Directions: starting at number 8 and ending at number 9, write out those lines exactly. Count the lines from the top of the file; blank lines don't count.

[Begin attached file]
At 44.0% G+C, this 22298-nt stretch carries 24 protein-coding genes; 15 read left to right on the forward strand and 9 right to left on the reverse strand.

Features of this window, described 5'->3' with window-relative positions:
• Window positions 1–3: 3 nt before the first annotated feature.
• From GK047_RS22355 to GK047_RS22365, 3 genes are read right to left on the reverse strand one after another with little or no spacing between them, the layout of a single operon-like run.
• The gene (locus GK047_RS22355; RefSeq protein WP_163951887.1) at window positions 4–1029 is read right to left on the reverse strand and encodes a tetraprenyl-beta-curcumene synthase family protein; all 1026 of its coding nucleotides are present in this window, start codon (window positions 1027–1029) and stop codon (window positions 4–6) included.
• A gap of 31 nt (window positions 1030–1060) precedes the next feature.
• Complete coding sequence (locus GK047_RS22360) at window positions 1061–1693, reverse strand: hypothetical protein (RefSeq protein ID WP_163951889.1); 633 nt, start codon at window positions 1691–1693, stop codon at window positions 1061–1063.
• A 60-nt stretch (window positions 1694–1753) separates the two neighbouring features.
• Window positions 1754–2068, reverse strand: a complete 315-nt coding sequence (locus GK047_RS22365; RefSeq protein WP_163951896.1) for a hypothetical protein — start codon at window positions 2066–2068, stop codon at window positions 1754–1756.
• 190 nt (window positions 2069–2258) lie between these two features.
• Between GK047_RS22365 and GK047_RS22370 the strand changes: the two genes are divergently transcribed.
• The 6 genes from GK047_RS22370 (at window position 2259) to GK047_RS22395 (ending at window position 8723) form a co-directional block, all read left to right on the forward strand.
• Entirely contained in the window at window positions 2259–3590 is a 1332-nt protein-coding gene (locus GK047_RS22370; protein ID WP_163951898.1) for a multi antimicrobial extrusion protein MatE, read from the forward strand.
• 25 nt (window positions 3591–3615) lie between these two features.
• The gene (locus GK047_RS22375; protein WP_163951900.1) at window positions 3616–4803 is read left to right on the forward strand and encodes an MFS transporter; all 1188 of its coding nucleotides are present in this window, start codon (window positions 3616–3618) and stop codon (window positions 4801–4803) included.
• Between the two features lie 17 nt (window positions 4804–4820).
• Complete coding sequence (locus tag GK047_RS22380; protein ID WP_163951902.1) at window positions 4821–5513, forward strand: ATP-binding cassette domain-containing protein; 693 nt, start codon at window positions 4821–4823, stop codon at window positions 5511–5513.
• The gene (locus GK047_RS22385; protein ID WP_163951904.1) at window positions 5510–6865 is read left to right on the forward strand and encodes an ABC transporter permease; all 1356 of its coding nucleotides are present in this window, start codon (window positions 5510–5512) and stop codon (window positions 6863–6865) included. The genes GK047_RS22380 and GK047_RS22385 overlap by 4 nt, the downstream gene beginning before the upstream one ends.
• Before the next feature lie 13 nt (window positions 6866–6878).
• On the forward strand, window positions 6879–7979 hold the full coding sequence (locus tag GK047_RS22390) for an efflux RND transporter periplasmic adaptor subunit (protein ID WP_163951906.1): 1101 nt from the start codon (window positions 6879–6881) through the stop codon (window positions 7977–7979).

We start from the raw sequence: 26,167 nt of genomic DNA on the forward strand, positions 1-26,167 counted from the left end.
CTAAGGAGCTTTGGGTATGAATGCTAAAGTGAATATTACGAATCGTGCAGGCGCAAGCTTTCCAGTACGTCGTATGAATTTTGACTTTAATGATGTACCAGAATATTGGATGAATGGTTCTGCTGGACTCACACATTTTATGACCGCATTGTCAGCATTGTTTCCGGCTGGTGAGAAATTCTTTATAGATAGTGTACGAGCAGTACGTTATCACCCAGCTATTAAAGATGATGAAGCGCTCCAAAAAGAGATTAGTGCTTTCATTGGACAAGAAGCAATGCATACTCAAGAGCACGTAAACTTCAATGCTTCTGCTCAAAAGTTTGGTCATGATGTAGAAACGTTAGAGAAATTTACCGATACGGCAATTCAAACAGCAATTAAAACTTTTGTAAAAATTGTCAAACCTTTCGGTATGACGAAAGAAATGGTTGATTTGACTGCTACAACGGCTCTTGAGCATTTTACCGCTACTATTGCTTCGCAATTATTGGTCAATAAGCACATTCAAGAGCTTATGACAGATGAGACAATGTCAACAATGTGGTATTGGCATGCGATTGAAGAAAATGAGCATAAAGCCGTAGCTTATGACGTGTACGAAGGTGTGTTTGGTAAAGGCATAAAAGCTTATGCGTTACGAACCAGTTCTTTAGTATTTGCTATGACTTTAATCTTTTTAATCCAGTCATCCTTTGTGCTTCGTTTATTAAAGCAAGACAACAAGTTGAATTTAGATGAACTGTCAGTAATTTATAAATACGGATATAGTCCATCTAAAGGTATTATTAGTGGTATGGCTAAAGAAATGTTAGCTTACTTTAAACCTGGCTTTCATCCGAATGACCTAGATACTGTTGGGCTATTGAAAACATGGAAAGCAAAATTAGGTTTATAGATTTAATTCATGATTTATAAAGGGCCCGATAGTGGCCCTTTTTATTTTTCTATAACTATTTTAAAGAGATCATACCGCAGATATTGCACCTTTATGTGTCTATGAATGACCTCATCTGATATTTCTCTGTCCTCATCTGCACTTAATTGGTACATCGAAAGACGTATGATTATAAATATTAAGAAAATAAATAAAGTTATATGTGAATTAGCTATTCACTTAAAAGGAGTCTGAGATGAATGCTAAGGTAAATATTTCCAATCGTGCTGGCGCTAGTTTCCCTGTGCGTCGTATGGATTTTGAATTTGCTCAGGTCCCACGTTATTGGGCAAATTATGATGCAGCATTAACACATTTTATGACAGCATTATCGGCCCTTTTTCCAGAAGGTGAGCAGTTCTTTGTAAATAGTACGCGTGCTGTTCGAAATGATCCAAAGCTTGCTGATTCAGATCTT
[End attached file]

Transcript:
• A 60-nt stretch (window positions 1694–1753) separates the two neighbouring features.
• Window positions 1754–2068, reverse strand: a complete 315-nt coding sequence (locus GK047_RS22365; RefSeq protein WP_163951896.1) for a hypothetical protein — start codon at window positions 2066–2068, stop codon at window positions 1754–1756.